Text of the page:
I’m always wary of spin-offs and retellings that aren’t done by the original writer or artist; particularly so when the story is one of my personal favourites. As much as I admire Makoto Shinkai’s Hoshi no Koe OAV I’ve always felt it had some room for improvement, but wasn’t sure whether anyone else could recreate what made it so special. There’s no denying that it was a tantalisingly short piece in the first place, which is all part of its charm really, but I was still intrigued by what could be done in a different format without the restrictions imposed on the film that it’s based on.
A couple of years ago the single-volume manga adaptation was fairly easy to find but I’m assuming it had a limited print run because it’s a bit rare these days. I quite like the effort Tokyopop went to with the presentation though – the panels at the beginning of the opening chapter are reproduced in full-colour, which is a nice touch.
I don’t want to judge this too harshly just because the OAV means so much to me: Shinkai’s story achieved one hell of a lot in a short space of time and no solo project should be expected to look as good as it does. Even so, the narrative could benefit from being expanded on and it does look a bit lo-fi next to newer, higher-budget movies (including his own later ones). An in-print adaptation has the opportunities to flesh out the story and introduce new characters that the OAV never had, which is really the main reason why I’d recommend it.
Mizu Sahara, a.k.a. Sumomo Yumeka (who I’m sorry to say I’ve never heard of before) chose to include a supporting cast but otherwise it doesn’t stray far from the events that fans are familiar with. Shinkai’s version worked on the bare minimum with two leads but no other significant roles and that worked fine; I have to say that the appearances of Hisa, another tracer pilot who Mikako befriends and Miwa the superior officer, actually work okay too. Most importantly they don’t significantly lessen the impact of the Mikako/Noboru relationship but they do offer more opportunities to highlight the nature of the situation and build on themes that the OAV had too little time to address.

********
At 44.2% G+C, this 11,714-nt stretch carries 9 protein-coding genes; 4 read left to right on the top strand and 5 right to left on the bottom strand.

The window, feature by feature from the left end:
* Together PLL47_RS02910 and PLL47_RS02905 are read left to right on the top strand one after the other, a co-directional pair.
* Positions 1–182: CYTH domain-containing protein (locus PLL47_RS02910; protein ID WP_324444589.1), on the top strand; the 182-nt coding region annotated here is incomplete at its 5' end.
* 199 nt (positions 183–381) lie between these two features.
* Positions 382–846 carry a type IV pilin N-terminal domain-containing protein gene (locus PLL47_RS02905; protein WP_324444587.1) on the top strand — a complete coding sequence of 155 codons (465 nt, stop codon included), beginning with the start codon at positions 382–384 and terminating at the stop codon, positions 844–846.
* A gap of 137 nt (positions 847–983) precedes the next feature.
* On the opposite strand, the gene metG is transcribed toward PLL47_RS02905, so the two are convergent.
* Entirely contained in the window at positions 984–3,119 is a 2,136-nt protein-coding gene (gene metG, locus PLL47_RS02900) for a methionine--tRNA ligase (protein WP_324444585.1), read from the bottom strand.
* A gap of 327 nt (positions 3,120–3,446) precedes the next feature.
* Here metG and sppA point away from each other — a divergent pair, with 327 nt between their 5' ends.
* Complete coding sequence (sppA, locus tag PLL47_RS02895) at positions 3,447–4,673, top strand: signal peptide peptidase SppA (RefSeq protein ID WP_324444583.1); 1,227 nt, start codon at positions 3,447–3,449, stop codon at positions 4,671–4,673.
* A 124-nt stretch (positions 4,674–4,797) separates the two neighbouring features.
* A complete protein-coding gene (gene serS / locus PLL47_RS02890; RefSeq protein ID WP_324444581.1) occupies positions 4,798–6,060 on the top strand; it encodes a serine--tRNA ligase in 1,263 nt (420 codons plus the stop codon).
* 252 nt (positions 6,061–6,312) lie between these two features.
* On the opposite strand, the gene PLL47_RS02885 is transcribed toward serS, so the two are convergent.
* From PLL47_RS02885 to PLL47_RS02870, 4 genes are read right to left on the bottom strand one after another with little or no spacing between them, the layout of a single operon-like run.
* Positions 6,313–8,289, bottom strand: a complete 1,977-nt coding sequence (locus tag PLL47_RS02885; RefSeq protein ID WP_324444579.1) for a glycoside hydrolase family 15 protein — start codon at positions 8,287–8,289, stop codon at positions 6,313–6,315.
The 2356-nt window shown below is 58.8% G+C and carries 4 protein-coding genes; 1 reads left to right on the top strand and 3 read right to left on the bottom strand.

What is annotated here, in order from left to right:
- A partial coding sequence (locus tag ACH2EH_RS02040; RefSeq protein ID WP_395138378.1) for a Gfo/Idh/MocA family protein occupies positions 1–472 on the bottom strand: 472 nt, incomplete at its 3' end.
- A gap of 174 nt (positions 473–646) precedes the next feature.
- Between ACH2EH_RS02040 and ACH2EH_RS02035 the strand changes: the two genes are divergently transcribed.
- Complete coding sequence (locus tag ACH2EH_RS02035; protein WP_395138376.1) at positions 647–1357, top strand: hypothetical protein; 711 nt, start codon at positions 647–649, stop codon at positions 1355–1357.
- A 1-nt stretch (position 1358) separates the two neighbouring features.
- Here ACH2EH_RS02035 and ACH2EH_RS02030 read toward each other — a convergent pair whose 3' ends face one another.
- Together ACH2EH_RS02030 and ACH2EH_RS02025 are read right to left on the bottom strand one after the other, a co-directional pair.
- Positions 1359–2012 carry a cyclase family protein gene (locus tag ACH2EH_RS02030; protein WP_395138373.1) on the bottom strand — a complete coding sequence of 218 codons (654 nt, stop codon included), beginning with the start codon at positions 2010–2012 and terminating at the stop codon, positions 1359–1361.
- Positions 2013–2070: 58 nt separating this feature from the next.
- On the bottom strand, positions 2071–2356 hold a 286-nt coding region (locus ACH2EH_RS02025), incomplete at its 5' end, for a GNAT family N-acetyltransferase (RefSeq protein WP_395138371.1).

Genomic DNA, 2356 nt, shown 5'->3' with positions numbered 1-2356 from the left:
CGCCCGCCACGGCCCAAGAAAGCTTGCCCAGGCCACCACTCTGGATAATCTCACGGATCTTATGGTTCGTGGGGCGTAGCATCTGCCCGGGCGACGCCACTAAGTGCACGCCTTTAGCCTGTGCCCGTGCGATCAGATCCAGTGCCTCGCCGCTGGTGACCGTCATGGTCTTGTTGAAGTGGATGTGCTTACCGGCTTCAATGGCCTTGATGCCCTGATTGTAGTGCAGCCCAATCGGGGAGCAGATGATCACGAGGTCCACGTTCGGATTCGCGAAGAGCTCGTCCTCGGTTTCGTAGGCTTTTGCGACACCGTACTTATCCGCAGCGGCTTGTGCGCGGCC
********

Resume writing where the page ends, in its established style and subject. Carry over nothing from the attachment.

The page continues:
Miwa has left a close friend on Earth when flying on the mission as Mikako has so it’s easy to look upon her as an elder Mikako because their situations are, intentionally I suppose, seen to be very similar. Hisa adds a bit of drama when their mission becomes more dangerous and she has some pretty tense moments that were a complete surprise to me but didn’t feel out of place in the new storyline.
Similarly Noboru meets other people, most importantly Wakana, a would-be love interest who he spends time with at high school after Mikako leaves. These relationships actually fit very easily into the story, mainly because it stands to reason that Mikako and Noboru are still living their lives despite the separation so inevitably interact with others; in the same way that there are little love triangles and side-stories associated with the leads in Place Promised… and 5cm… the character dynamics are embellished a bit and the narrative is better for it.